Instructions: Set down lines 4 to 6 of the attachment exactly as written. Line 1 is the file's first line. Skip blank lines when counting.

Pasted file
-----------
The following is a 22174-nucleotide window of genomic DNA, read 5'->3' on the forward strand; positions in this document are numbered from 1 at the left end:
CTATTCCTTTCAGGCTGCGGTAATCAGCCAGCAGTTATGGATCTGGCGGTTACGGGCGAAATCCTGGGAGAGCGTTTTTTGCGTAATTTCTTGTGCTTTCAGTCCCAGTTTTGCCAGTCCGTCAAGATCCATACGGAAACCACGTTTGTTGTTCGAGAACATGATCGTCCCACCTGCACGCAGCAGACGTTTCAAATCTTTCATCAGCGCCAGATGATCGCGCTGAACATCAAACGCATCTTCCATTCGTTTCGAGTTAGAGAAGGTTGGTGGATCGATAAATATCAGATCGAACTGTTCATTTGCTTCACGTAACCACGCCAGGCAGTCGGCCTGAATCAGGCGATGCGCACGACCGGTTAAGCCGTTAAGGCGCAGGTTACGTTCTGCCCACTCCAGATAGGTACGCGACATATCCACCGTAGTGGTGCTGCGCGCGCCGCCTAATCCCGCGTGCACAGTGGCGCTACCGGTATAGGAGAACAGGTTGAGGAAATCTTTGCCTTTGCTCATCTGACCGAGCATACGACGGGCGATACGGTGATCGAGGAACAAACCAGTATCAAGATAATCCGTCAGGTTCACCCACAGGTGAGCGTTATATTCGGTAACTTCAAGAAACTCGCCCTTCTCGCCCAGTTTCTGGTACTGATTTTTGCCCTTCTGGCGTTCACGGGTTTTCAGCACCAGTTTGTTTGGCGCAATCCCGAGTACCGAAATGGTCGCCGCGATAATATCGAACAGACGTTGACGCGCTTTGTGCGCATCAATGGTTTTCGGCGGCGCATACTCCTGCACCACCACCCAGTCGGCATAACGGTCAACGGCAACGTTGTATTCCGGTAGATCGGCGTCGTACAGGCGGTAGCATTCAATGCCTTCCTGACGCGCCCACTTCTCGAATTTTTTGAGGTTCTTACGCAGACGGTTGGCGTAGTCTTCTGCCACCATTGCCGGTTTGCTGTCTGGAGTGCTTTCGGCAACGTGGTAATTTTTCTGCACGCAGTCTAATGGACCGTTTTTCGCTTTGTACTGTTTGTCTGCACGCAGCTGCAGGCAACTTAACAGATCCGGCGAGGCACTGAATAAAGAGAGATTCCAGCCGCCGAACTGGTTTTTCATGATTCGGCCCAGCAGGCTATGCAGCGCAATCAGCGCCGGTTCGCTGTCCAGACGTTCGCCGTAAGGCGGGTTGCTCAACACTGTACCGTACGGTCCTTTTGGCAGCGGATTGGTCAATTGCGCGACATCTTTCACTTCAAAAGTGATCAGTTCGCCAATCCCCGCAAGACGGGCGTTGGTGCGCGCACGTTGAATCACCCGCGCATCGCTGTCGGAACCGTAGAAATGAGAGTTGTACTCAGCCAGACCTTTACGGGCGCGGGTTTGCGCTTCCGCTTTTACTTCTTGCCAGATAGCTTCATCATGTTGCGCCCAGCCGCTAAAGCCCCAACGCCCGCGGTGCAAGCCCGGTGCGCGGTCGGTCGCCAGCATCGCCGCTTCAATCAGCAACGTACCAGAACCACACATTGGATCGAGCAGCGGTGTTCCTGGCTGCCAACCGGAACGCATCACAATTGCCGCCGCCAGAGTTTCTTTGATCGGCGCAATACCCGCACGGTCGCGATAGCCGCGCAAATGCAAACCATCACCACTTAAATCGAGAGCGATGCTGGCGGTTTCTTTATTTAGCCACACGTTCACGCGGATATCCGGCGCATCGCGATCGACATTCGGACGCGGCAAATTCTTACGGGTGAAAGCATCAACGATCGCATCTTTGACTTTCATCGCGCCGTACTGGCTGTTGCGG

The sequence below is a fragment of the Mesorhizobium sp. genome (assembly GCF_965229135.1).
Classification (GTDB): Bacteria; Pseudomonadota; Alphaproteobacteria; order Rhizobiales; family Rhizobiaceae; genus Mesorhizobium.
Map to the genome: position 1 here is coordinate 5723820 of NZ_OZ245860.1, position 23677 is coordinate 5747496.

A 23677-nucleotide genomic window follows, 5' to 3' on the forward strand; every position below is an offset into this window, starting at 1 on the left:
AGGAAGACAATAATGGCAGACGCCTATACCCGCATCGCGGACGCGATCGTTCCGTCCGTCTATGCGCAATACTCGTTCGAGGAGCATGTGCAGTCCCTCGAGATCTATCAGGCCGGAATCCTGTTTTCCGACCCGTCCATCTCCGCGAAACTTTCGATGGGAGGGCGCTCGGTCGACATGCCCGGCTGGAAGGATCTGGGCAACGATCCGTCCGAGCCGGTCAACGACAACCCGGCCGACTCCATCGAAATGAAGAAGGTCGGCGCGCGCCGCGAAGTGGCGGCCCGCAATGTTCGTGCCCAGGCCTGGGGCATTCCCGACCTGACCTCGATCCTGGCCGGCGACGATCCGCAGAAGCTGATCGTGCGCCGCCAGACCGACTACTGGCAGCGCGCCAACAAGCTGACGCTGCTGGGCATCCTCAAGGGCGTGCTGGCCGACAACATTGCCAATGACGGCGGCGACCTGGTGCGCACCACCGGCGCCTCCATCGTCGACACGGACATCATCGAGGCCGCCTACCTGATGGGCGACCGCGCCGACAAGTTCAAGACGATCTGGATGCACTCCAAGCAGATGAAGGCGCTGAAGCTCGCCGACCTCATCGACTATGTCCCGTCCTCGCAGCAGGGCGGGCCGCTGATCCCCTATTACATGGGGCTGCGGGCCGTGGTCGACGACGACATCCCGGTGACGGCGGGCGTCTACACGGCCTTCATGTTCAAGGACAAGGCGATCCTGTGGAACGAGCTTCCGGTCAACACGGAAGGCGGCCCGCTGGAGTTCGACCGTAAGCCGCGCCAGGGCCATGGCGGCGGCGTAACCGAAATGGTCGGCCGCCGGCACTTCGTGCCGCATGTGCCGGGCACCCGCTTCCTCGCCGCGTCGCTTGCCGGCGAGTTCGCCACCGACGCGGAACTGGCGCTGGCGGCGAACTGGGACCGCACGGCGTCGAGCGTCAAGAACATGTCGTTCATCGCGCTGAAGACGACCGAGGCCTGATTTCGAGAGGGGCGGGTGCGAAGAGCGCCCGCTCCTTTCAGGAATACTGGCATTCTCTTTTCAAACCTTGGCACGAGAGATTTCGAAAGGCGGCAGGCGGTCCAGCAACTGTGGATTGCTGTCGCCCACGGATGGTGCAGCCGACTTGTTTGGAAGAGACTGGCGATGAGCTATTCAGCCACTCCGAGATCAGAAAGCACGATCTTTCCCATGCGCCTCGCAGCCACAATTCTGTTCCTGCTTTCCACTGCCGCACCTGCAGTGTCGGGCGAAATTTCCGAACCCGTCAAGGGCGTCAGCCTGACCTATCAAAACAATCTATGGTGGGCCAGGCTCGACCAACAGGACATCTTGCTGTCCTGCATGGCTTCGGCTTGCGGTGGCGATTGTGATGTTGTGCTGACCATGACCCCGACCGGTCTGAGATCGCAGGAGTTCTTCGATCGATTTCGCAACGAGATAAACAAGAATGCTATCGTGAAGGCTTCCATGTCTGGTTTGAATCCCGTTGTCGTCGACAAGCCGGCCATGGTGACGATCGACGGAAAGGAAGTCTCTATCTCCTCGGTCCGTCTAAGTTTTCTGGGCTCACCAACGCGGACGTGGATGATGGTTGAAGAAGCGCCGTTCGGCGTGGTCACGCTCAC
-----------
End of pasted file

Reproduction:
Classification (GTDB): Bacteria; Pseudomonadota; Alphaproteobacteria; order Rhizobiales; family Rhizobiaceae; genus Mesorhizobium.
Map to the genome: position 1 here is coordinate 5723820 of NZ_OZ245860.1, position 23677 is coordinate 5747496.

A 23677-nucleotide genomic window follows, 5' to 3' on the forward strand; every position below is an offset into this window, starting at 1 on the left: